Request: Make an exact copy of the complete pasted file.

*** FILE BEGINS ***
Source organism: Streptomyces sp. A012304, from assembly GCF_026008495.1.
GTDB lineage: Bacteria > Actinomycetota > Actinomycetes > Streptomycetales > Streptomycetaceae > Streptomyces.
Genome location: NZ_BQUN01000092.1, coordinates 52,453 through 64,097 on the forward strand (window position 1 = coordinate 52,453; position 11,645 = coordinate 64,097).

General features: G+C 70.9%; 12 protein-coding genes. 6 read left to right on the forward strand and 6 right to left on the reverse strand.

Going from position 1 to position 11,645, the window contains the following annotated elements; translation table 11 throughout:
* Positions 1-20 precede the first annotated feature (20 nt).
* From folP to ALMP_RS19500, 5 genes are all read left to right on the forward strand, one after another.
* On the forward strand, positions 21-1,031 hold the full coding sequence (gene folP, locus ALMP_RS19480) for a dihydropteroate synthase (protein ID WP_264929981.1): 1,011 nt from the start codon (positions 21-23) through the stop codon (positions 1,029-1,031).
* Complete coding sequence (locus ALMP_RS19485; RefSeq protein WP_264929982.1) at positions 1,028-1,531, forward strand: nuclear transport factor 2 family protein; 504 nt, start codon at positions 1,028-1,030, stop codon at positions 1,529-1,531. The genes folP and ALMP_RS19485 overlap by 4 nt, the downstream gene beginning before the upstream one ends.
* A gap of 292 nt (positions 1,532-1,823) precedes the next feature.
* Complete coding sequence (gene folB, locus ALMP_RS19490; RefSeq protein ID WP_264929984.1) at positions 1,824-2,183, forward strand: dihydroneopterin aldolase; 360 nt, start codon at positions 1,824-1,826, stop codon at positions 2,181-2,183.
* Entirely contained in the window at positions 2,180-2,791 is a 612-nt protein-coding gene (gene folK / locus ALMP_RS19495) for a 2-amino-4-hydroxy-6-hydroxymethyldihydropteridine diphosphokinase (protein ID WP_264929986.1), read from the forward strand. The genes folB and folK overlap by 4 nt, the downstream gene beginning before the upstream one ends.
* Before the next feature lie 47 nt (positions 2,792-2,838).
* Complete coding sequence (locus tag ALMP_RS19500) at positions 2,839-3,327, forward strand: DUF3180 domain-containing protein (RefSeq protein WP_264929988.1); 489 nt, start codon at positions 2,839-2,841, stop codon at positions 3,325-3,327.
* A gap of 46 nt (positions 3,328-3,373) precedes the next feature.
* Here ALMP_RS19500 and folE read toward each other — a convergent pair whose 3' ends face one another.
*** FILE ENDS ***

Source organism: Streptomyces sp. A012304, from assembly GCF_026008495.1.
GTDB lineage: Bacteria > Actinomycetota > Actinomycetes > Streptomycetales > Streptomycetaceae > Streptomyces.
Genome location: NZ_BQUN01000092.1, coordinates 52,453 through 64,097 on the forward strand (window position 1 = coordinate 52,453; position 11,645 = coordinate 64,097).

General features: G+C 70.9%; 12 protein-coding genes. 6 read left to right on the forward strand and 6 right to left on the reverse strand.

Going from position 1 to position 11,645, the window contains the following annotated elements; translation table 11 throughout:
* Positions 1-20 precede the first annotated feature (20 nt).
* From folP to ALMP_RS19500, 5 genes are all read left to right on the forward strand, one after another.
* On the forward strand, positions 21-1,031 hold the full coding sequence (gene folP, locus ALMP_RS19480) for a dihydropteroate synthase (protein ID WP_264929981.1): 1,011 nt from the start codon (positions 21-23) through the stop codon (positions 1,029-1,031).
* Complete coding sequence (locus ALMP_RS19485; RefSeq protein WP_264929982.1) at positions 1,028-1,531, forward strand: nuclear transport factor 2 family protein; 504 nt, start codon at positions 1,028-1,030, stop codon at positions 1,529-1,531. The genes folP and ALMP_RS19485 overlap by 4 nt, the downstream gene beginning before the upstream one ends.
* A gap of 292 nt (positions 1,532-1,823) precedes the next feature.
* Complete coding sequence (gene folB, locus ALMP_RS19490; RefSeq protein ID WP_264929984.1) at positions 1,824-2,183, forward strand: dihydroneopterin aldolase; 360 nt, start codon at positions 1,824-1,826, stop codon at positions 2,181-2,183.
* Entirely contained in the window at positions 2,180-2,791 is a 612-nt protein-coding gene (gene folK / locus ALMP_RS19495) for a 2-amino-4-hydroxy-6-hydroxymethyldihydropteridine diphosphokinase (protein ID WP_264929986.1), read from the forward strand. The genes folB and folK overlap by 4 nt, the downstream gene beginning before the upstream one ends.
* Before the next feature lie 47 nt (positions 2,792-2,838).
* Complete coding sequence (locus tag ALMP_RS19500) at positions 2,839-3,327, forward strand: DUF3180 domain-containing protein (RefSeq protein WP_264929988.1); 489 nt, start codon at positions 2,839-2,841, stop codon at positions 3,325-3,327.
* A gap of 46 nt (positions 3,328-3,373) precedes the next feature.
* Here ALMP_RS19500 and folE read toward each other — a convergent pair whose 3' ends face one another.